The Grandeur of Gloom
Edinburgh Travel Blog› entry 2 of 16 › view all entries
June 22nd, 2007 – by: Isabetlog
I awoke on the plane as we were flying over the North Sea approaching the UK from mainland Europe to find something nocturnal creatures like me don't see very often - the sun rising. It was peeping out of the horizon - bright, beautiful and perfectly round, and had only just begun to vandalize the blackened sky with color. I sat looking out the window for a while watching the sky turn a different shade of blue and admiring what for many is a simple neglectful occurence.
Once in Heathrow, we made for already our second meal of the day. There was a bit of time to kill and, and when you've scoured the little airport boutiques for stuff you really don't need, heading for the nearest tummy treat is always a great option.
It was summertime and anyone on holiday during this season would demand loads of sunshine, clear blue skies and maybe the occassional butterfly or two fluttering about here and there. But this UNESCO World Heritage City couldn't have looked more grand under the rainy, grey skies of June.
The city of Edinburgh is laid out in two halves. At the center of town is Princes Street, the main shopping district, dividing the New Town (which we sadly only drove along) and the Old Town.
Over on the other side and across the 18th century North Bridge is the Old Town. As the name suggests, the Old Town is the seat of the ancient city and where much of her historic past remains tangible.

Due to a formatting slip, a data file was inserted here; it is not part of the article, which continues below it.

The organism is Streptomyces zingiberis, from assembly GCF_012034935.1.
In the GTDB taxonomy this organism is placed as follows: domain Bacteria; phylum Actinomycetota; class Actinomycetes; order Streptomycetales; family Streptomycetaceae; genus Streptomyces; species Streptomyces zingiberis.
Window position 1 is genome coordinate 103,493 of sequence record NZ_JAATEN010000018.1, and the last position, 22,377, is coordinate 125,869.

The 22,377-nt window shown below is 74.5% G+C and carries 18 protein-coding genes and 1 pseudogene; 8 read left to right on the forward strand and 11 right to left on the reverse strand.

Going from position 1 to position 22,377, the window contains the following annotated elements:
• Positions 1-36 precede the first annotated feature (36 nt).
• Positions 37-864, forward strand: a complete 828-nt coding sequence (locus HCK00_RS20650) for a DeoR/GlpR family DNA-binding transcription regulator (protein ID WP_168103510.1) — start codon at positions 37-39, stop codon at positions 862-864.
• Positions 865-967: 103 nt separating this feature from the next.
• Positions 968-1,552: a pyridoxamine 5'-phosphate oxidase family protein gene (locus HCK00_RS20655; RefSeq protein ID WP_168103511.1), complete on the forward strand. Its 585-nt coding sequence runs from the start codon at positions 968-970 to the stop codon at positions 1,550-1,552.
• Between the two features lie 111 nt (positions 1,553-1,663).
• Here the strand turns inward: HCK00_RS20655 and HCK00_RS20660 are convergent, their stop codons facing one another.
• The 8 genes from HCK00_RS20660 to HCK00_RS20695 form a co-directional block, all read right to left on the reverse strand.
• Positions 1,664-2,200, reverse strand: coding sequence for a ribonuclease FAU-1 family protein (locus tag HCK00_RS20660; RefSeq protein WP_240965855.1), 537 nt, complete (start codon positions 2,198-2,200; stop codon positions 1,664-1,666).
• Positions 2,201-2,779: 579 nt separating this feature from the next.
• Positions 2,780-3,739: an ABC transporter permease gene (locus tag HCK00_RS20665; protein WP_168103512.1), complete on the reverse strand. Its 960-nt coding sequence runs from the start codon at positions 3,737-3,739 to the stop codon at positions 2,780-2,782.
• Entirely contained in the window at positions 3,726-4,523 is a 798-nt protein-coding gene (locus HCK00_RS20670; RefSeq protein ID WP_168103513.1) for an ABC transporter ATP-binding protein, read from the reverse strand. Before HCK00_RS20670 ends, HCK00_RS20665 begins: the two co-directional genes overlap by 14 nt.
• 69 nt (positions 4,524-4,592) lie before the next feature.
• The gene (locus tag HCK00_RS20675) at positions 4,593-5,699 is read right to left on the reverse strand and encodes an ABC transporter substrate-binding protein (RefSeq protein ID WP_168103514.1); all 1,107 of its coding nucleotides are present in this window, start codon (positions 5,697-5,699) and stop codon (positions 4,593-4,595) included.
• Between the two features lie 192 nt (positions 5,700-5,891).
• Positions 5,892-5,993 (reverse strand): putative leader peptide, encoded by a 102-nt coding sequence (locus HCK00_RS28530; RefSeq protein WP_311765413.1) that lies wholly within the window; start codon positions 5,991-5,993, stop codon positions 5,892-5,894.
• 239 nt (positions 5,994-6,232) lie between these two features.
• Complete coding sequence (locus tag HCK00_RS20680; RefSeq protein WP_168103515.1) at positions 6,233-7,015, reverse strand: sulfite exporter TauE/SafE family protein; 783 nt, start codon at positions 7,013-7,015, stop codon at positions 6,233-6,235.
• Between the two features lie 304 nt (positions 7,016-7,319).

It was along this route that the city of Edinburgh grew. Stretching four streets (Castle Hill, Lawnmarket, High Street and Canongate), it is now collectively known as the Royal Mile and is the location of other landmarks such as the St.
Of course, the most prominent of all these would be the Edinburgh Castle. There was so much to see along the way that we barely had 2 hours to explore the castle before closing time. The Edinburgh Castle stands on an extinct volcano and is made up of a cluster of buildings dating back from the 12th - the 20th centuries where it had gone from being a fortress, royal palace, military garrison and state prison. It's the birthplace of King James VI, the only son of Mary Queen of Scots, and houses the the nation's crown jewels, or the Honours of Scotland -- the Crown, Scepter and Sword, as well as the Scottish national symbol, the Stone of Destiny.
To think that we didn't have the luxury of time to wander through every open door that welcomed visitors, it still felt like a travel through time -- until we made our approach towards the east end to the Palace of Holyroodhouse. There, sitting on the corner of Canongate is the Scottish House of Parliament, zapping us back to the future. Built in 1997 and designed by 1992 Barcelona Olympics architect Enric Miralles, I thought it was quite an eyesore, not that it lacked aesthetic appeal, but seeing that it resembles an overturned iron makes one wish it had been erected on the other side of town so as not to ruin the old world feel of the city.
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